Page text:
World Health Organization

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Global public health is the responsibility of the World Health Organization (WHO), a specialised organisation of the United Nations tasked with this responsibility. According to the World Health Organization's Constitution, its primary goal is "the achievement by all peoples of the greatest attainable standard of health." It has six regional offices and 150 field offices throughout the globe, with its headquarters in Geneva, Switzerland.

The headquarters of the German Democratic Republic, as shown on a stamp issued in 1966. The Department Of Health (WHO) was established on April 7, 1948. This was the year in which the World Health Assembly (WHA), the organization's governing body, convened for the first time on July 24th. When the World Health Organization was established, it inherited the assets, personnel, and duties of the League of Nations' Health Organization and the Office International d'Hygiène Publique, which also included the International Classification of Diseases (ICD) (ICD). Its activities started in earnest in 1951, after a major injection of financial and technical resources into the organisation.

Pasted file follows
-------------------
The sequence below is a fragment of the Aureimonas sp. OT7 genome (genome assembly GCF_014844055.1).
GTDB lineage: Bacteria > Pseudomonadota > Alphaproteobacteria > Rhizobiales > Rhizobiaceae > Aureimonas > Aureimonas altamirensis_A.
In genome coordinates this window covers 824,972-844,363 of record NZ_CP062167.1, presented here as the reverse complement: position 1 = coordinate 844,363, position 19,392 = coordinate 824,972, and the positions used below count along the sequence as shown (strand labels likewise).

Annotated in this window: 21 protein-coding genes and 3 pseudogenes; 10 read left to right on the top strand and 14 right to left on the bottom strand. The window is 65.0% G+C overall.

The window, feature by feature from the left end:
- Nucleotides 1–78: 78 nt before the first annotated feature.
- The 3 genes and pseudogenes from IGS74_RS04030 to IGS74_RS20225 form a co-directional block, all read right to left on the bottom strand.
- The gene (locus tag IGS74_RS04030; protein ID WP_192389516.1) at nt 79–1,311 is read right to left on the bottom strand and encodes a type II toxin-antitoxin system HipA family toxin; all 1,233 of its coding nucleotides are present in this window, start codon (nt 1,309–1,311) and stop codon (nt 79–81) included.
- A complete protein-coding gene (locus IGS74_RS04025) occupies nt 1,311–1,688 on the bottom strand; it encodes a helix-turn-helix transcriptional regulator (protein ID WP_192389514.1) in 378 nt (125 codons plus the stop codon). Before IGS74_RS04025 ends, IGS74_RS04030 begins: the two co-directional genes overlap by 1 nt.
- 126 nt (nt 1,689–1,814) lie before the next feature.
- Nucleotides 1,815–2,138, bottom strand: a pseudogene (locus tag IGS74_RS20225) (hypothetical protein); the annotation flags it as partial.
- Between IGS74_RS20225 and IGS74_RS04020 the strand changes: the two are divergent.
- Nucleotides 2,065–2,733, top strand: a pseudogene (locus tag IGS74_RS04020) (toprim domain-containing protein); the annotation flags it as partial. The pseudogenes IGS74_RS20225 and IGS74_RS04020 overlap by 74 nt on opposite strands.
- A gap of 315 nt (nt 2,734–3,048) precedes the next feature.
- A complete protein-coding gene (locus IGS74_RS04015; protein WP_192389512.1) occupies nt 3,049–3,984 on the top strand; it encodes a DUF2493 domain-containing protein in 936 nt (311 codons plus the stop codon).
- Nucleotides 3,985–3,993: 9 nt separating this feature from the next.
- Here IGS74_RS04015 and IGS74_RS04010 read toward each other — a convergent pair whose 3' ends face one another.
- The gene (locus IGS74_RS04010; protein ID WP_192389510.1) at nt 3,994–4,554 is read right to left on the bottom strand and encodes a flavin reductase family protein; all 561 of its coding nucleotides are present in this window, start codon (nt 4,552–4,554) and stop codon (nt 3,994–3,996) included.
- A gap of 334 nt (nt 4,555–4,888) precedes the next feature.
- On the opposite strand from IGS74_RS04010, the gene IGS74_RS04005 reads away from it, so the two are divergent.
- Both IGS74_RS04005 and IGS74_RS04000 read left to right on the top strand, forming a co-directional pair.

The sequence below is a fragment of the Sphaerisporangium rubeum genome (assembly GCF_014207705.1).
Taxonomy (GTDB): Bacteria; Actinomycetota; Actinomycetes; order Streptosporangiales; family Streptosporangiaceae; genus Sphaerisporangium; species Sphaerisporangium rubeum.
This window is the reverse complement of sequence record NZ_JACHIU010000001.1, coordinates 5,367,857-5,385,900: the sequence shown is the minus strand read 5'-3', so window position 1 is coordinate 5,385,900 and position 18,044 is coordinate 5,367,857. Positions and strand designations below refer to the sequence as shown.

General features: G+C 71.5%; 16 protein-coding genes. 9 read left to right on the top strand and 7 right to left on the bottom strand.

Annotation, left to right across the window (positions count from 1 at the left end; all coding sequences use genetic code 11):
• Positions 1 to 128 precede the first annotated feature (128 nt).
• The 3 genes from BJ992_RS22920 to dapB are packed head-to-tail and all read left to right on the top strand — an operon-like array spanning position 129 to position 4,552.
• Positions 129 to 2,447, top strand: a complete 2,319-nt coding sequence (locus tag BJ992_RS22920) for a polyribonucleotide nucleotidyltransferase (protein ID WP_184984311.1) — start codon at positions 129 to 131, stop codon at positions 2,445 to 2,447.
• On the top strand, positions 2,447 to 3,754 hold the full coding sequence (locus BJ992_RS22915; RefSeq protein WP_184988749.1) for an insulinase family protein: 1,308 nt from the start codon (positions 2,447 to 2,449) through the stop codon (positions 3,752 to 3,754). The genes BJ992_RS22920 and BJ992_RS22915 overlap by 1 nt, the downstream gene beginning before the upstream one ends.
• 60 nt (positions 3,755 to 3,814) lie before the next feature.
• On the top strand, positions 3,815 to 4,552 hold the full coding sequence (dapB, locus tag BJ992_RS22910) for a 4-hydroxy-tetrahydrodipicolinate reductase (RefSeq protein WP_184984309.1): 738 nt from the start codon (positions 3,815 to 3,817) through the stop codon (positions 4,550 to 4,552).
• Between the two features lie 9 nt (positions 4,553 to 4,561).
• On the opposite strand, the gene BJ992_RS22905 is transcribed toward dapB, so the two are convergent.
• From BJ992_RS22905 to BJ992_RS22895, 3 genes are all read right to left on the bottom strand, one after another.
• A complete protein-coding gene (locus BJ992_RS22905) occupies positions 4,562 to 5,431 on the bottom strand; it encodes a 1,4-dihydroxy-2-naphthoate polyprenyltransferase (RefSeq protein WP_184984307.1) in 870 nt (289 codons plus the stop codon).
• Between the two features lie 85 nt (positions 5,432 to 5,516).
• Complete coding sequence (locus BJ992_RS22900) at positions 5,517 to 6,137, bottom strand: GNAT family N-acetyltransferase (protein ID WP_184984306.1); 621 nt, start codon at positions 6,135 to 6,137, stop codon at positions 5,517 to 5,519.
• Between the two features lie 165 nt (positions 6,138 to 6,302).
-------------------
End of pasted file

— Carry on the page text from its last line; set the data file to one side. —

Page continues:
The World Health Organization's mission includes advocating for universal health coverage, monitoring public health hazards, coordinating responses to health crises, and promoting health and well-being among its members. It offers technical support to nations, establishes worldwide health standards, and gathers data on global health problems. It is headquartered in Geneva, Switzerland. The Globe Health Report is a magazine that offers evaluations of health-related issues across the world. The World Health Organization also acts as a platform for the debate of health-related topics.